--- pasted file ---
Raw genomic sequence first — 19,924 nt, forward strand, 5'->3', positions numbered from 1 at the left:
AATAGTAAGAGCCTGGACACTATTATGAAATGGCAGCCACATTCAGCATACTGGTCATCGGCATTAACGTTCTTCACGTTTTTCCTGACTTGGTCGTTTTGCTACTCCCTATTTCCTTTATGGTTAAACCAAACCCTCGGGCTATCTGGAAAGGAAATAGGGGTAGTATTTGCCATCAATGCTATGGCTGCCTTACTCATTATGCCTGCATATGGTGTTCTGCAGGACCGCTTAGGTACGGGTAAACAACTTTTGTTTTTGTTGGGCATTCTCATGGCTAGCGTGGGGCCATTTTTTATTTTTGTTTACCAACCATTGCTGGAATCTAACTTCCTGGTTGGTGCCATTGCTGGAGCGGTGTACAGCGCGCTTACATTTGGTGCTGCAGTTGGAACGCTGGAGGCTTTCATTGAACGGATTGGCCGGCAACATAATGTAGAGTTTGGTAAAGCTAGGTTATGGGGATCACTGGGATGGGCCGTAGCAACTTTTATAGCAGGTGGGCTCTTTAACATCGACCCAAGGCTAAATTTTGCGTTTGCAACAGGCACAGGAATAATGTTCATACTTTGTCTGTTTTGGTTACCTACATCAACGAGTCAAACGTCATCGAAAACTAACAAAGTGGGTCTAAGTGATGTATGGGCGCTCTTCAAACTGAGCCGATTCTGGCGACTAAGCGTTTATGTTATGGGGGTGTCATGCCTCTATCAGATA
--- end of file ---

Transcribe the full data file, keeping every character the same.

Raw genomic sequence first — 19,924 nt, forward strand, 5'->3', positions numbered from 1 at the left:
AATAGTAAGAGCCTGGACACTATTATGAAATGGCAGCCACATTCAGCATACTGGTCATCGGCATTAACGTTCTTCACGTTTTTCCTGACTTGGTCGTTTTGCTACTCCCTATTTCCTTTATGGTTAAACCAAACCCTCGGGCTATCTGGAAAGGAAATAGGGGTAGTATTTGCCATCAATGCTATGGCTGCCTTACTCATTATGCCTGCATATGGTGTTCTGCAGGACCGCTTAGGTACGGGTAAACAACTTTTGTTTTTGTTGGGCATTCTCATGGCTAGCGTGGGGCCATTTTTTATTTTTGTTTACCAACCATTGCTGGAATCTAACTTCCTGGTTGGTGCCATTGCTGGAGCGGTGTACAGCGCGCTTACATTTGGTGCTGCAGTTGGAACGCTGGAGGCTTTCATTGAACGGATTGGCCGGCAACATAATGTAGAGTTTGGTAAAGCTAGGTTATGGGGATCACTGGGATGGGCCGTAGCAACTTTTATAGCAGGTGGGCTCTTTAACATCGACCCAAGGCTAAATTTTGCGTTTGCAACAGGCACAGGAATAATGTTCATACTTTGTCTGTTTTGGTTACCTACATCAACGAGTCAAACGTCATCGAAAACTAACAAAGTGGGTCTAAGTGATGTATGGGCGCTCTTCAAACTGAGCCGATTCTGGCGACTAAGCGTTTATGTTATGGGGGTGTCATGCCTCTATCAGATA